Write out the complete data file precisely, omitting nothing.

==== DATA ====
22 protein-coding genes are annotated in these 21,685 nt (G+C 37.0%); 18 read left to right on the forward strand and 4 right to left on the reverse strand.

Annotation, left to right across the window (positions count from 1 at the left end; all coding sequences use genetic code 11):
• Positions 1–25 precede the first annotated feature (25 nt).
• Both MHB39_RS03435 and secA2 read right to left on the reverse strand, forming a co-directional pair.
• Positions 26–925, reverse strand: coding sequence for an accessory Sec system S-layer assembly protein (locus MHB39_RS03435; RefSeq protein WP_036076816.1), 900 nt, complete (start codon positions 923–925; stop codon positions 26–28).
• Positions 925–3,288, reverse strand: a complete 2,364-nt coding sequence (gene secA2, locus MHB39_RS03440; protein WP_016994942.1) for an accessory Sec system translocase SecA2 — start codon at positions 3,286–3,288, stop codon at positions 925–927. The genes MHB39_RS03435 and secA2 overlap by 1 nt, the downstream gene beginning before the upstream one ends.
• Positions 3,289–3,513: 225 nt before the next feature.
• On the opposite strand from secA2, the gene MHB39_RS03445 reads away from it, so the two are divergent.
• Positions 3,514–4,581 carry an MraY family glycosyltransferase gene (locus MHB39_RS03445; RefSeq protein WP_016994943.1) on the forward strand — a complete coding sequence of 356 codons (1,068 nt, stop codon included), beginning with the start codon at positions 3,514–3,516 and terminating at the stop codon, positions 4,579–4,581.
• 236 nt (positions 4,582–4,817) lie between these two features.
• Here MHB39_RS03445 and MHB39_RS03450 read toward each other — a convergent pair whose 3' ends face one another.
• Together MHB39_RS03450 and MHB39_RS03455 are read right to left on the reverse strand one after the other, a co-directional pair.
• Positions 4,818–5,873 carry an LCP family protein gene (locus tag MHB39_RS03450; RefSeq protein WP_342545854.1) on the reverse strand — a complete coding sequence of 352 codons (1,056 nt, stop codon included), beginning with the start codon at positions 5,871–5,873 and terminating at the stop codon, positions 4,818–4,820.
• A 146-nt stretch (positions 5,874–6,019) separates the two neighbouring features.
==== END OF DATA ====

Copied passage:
22 protein-coding genes are annotated in these 21,685 nt (G+C 37.0%); 18 read left to right on the forward strand and 4 right to left on the reverse strand.

Annotation, left to right across the window (positions count from 1 at the left end; all coding sequences use genetic code 11):
• Positions 1–25 precede the first annotated feature (25 nt).
• Both MHB39_RS03435 and secA2 read right to left on the reverse strand, forming a co-directional pair.
• Positions 26–925, reverse strand: coding sequence for an accessory Sec system S-layer assembly protein (locus MHB39_RS03435; RefSeq protein WP_036076816.1), 900 nt, complete (start codon positions 923–925; stop codon positions 26–28).
• Positions 925–3,288, reverse strand: a complete 2,364-nt coding sequence (gene secA2, locus MHB39_RS03440; protein WP_016994942.1) for an accessory Sec system translocase SecA2 — start codon at positions 3,286–3,288, stop codon at positions 925–927. The genes MHB39_RS03435 and secA2 overlap by 1 nt, the downstream gene beginning before the upstream one ends.
• Positions 3,289–3,513: 225 nt before the next feature.
• On the opposite strand from secA2, the gene MHB39_RS03445 reads away from it, so the two are divergent.
• Positions 3,514–4,581 carry an MraY family glycosyltransferase gene (locus MHB39_RS03445; RefSeq protein WP_016994943.1) on the forward strand — a complete coding sequence of 356 codons (1,068 nt, stop codon included), beginning with the start codon at positions 3,514–3,516 and terminating at the stop codon, positions 4,579–4,581.
• 236 nt (positions 4,582–4,817) lie between these two features.
• Here MHB39_RS03445 and MHB39_RS03450 read toward each other — a convergent pair whose 3' ends face one another.
• Together MHB39_RS03450 and MHB39_RS03455 are read right to left on the reverse strand one after the other, a co-directional pair.
• Positions 4,818–5,873 carry an LCP family protein gene (locus tag MHB39_RS03450; RefSeq protein WP_342545854.1) on the reverse strand — a complete coding sequence of 352 codons (1,056 nt, stop codon included), beginning with the start codon at positions 5,871–5,873 and terminating at the stop codon, positions 4,818–4,820.
• A 146-nt stretch (positions 5,874–6,019) separates the two neighbouring features.